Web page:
ICS 455: Security and Trust II: Information Assurance
Description: Channel security. Trojan and noninterference. Basic concepts of cryptology. Cryptographic primitives. Protocols for authentication and key establishment.
- Students can apply the computational and mathematical models relevant for information assurance in cyber space.
- Students can analyze the problems of information assurance, and identify and define the computing requirements and cryptographic techniques appropriate to its solution.
- Students can design, implement, and evaluate a computer-based system, process, component, or program to meet security requirements of noninterference, confidentiality, or authenticity and integrity.
- Students can function effectively on teams to accomplish a common goal.
- Students have an understanding of social issues of information assurance.
- Students can communicate effectively with a range of audiences concerned with the problems of information assurance in cyber space.
- Students can analyze the local and global impact of information technologies and their security repercussions on individuals, organizations, and society.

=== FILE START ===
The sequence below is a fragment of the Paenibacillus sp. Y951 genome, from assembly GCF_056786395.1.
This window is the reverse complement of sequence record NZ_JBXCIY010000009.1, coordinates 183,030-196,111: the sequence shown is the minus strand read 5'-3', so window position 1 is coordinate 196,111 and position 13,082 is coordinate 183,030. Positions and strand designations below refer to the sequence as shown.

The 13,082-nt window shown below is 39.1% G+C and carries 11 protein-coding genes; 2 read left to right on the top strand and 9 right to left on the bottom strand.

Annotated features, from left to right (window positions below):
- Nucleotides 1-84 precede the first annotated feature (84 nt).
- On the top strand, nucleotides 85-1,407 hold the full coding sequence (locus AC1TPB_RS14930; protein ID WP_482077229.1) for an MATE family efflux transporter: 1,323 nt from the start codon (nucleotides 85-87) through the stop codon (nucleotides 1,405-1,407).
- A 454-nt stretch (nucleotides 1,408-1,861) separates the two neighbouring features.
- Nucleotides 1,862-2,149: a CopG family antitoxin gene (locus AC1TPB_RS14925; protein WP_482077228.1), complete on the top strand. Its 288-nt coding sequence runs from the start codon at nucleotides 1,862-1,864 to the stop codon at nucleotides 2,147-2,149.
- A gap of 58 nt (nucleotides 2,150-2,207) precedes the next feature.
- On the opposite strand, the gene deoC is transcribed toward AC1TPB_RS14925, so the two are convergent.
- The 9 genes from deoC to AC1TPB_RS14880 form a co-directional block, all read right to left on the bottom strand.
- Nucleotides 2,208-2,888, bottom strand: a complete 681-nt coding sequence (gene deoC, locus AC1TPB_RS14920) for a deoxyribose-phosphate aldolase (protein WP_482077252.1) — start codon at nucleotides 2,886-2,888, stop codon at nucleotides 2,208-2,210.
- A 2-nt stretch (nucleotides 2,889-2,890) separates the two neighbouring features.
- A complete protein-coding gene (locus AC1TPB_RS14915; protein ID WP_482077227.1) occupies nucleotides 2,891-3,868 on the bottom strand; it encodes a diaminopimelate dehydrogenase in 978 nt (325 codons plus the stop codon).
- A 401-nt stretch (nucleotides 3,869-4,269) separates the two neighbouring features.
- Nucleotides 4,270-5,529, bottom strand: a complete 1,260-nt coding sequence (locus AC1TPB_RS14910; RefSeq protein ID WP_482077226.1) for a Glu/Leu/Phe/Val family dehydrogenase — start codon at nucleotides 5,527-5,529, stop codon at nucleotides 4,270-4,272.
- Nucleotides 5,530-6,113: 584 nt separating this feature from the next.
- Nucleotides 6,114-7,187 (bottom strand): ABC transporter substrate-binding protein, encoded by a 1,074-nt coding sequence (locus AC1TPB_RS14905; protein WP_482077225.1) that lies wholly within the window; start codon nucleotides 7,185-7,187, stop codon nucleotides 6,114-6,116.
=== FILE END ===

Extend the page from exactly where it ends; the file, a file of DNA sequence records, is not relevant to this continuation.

- Students can recognize the need for and an ability to engage in continuing professional and career development in the area of cyber security.
- Students can use current techniques, skills, and tools necessary solving the basic problems confidentiality and privacy, or authenticity and integrity.
Course Learning Outcomes: See objectives.
Program Learning Outcomes
- a. Students can apply knowledge of computing and mathematics appropriate to the discipline
- e. Students have an understanding of professional, ethical, legal, security and social issues and responsibilities
- g. Students can analyze the local and global impact of computing on individuals, organizations, and society
Textbook(s): 1. Lecture Notes
2. Charlie Kaufman, Radia Perlman and Mike Speciner, Network Security (Prentice Hall 2002, 2nd ed.)
3. Douglas Stinson, Cryptography. Theory and Practice (Chapman and Hall 2005, 3rd ed.)
Grading: Homework (4) 40%
Final exam 60%
Schedule: 1. Introduction: Private communication in a public world
2. Information, channel and noninterference
3. Encryption and cryptanalysis
4. Modes of operation and stream cipher
5. Key establishment
7. Challenge-Response and Matching Conversation
8. Protocol Derivations
9. Man-in-the-Middle and Impersonation
10. Pervasive security and multi-channel authentication